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Juan Loza was watching the news over the weekend at his home in Chicago when he saw the unthinkable. A statue honoring his contributions was being unveiled before his eyes.
Two thousands miles away, in downtown Los Angeles, the nearly 20-feet-tall statue shows a Mexican farmworker standing in the middle of the newly inaugurated Migrant’s Bend Plaza, celebrating the legacy of millions of Mexican nationals, who like Loza, came to the United States to work under the Bracero Program, which was created to deal with labor shortages from World War II.
"It immediately struck a chord with me," said Loza, 79, who participated in the program during the early 1960s. "It was an unforgettable experience," he told NBC News in his native Spanish.
Though the program marked a crucial moment in the nation's immigrant and labor history, many Americans are not familiar with the history of the largest guest worker program in the Americas. The program, which gave out 4.6 million short-term labor contracts to Mexican workers, lasted 22 years, from 1942 to 1964.
For many Mexican Americans who can tie their heritage to the braceros, this history is a point of pride because "many of us can say that our family contributed to this country" and it "challenges the narrative that we came here without being wanted," Mireya Loza, a Bracero Program scholar and Juan Loza's niece, told NBC News.
"I didn't only help me and my family, but I helped this country when they were in need," Juan Loza said. "Thanks to God, this country received me with open arms — even if the current political narrative tries to ridicule us and tries to say the opposite, which we all know is a lie."
Artist Dan Medina's bracero statue portrays a man holding a hoe, a field work tool known as “el cortito.” Standing next to him is his wife holding their son, who is shown clutching a toy Ford truck in one arm while reaching for his father with the other. To their right lies a pile of workers’ tools and other symbols depicting the work of these Mexican migrants.
Mireya Loza is a professor at New York University who worked on the Bracero History Archive and wrote the book "Defiant Braceros." She said that a particular source of pride is the fact that "a temporary work program that was not designed to create permanent Mexican American communities created exactly that, and even a permanent statue honoring that legacy."
Many braceros ended up staying in the U.S., some applying to remain through legal means and others just staying.
Los Angeles City Councilman Jose Huizar, whose father and 10 uncles came to the U.S. through the program, dedicated the new monument to all immigrants and to their contributions to the nation.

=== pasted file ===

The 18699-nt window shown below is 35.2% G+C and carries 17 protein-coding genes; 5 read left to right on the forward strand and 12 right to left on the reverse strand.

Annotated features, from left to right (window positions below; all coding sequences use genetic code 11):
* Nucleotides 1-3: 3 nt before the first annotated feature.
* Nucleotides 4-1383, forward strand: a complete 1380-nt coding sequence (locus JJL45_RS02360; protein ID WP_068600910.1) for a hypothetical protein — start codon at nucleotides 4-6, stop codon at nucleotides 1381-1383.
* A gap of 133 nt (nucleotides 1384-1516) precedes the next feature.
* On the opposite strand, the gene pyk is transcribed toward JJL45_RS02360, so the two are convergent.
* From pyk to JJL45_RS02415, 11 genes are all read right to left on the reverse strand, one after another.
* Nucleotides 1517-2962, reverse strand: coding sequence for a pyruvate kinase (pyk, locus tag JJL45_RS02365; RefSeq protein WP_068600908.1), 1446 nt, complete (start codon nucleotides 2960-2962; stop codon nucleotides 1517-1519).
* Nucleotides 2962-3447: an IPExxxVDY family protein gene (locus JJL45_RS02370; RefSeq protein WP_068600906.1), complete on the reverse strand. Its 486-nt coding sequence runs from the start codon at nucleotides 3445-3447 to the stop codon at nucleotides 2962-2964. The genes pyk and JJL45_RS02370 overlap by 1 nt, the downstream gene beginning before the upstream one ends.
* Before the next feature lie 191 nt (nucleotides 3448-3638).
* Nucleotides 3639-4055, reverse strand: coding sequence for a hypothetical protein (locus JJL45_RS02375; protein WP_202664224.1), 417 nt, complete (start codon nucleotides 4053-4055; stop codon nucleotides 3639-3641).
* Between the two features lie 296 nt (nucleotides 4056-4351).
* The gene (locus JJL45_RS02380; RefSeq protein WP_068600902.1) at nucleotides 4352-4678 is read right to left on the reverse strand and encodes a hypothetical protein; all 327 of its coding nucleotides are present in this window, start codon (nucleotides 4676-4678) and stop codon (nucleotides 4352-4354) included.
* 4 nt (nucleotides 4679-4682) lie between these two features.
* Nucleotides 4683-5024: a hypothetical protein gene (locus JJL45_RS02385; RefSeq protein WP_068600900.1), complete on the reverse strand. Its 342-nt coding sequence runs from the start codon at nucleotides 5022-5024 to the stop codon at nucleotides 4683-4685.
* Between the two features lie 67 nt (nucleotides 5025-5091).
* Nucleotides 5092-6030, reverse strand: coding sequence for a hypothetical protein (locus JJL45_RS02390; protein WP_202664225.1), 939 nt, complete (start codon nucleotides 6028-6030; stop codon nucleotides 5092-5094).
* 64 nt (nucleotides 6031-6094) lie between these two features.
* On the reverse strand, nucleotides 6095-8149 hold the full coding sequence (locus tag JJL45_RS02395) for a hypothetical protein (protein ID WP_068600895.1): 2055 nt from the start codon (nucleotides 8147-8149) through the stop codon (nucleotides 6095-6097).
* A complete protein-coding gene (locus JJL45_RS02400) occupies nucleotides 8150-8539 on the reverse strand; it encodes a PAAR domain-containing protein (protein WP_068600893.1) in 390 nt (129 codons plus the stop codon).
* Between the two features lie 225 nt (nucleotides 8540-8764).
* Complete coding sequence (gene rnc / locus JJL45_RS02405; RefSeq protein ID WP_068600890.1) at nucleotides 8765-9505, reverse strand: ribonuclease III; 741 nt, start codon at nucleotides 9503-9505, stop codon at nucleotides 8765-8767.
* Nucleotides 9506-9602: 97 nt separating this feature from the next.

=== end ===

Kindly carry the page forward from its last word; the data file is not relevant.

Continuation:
"Braceros played an important role in the economic success of this country during World War II and after, but they have long been overlooked," he said in a Facebook post Monday. "In truth, their social and cultural impact was profound. I am proud that this monument will help tell their story, and I thank them for their contributions."
The program was controversial, according to the Bracero History Archive, since it fueled concerns among U.S. farmworkers that braceros would compete for jobs through lower wages. Employers were supposed to hire braceros only in areas with certified domestic labor shortages and were not supposed to use them to brake farmworkers' strikes. But many of these rules were ignored in practice, according to the archive.
Farm wages dropped sharply from the 1940s to the mid-1950s, in part due to the use of braceros and undocumented laborers who lacked full rights in American society, according to the Bracero History Archive.
Even after documented human rights violations stemming from the program, the U.S. created other forms of legal immigration such as the H-2A visa program to allow foreign nationals into the U.S. for temporary agricultural work, Mireya Loza said.
Juan Loza remembers seeing other braceros injured, missing an eye, a leg or an arm, and wishing he could do the work for them, so they could rest. He said he has talked to his children and grandchildren about his time as a bracero.
"By telling them my story, I hoped that they would feel proud of who they are and where they come from, even if other people tried to bring them down or tell them that they weren't enough," he said.
Loza said he hoped his efforts to pass down his stories as well as initiatives such as his niece's Bracero History Archive and historical monuments can help preserve a legacy future generations should feel proud of.
His niece agrees.
"Public monuments do a lot for the interpretation of the past," Mireya Loza said. "Now, you will have more teachers, more children, more people asking about this unavoidable part of history every time they see that bracero statue."